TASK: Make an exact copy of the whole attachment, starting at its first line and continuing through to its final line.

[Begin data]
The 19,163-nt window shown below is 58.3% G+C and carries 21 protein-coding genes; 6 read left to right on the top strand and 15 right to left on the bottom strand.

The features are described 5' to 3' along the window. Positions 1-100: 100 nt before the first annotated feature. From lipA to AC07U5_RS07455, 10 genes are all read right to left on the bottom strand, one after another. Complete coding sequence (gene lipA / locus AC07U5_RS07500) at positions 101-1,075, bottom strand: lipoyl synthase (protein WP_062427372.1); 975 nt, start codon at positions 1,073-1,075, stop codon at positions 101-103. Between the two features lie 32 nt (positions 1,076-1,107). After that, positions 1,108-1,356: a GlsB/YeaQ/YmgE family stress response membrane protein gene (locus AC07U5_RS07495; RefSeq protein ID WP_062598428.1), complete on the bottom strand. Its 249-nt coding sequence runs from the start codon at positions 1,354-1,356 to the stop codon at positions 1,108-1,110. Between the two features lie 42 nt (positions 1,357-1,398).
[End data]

The 19,163-nt window shown below is 58.3% G+C and carries 21 protein-coding genes; 6 read left to right on the top strand and 15 right to left on the bottom strand.

The features are described 5' to 3' along the window. Positions 1-100: 100 nt before the first annotated feature. From lipA to AC07U5_RS07455, 10 genes are all read right to left on the bottom strand, one after another. Complete coding sequence (gene lipA / locus AC07U5_RS07500) at positions 101-1,075, bottom strand: lipoyl synthase (protein WP_062427372.1); 975 nt, start codon at positions 1,073-1,075, stop codon at positions 101-103. Between the two features lie 32 nt (positions 1,076-1,107). After that, positions 1,108-1,356: a GlsB/YeaQ/YmgE family stress response membrane protein gene (locus AC07U5_RS07495; RefSeq protein ID WP_062598428.1), complete on the bottom strand. Its 249-nt coding sequence runs from the start codon at positions 1,354-1,356 to the stop codon at positions 1,108-1,110. Between the two features lie 42 nt (positions 1,357-1,398).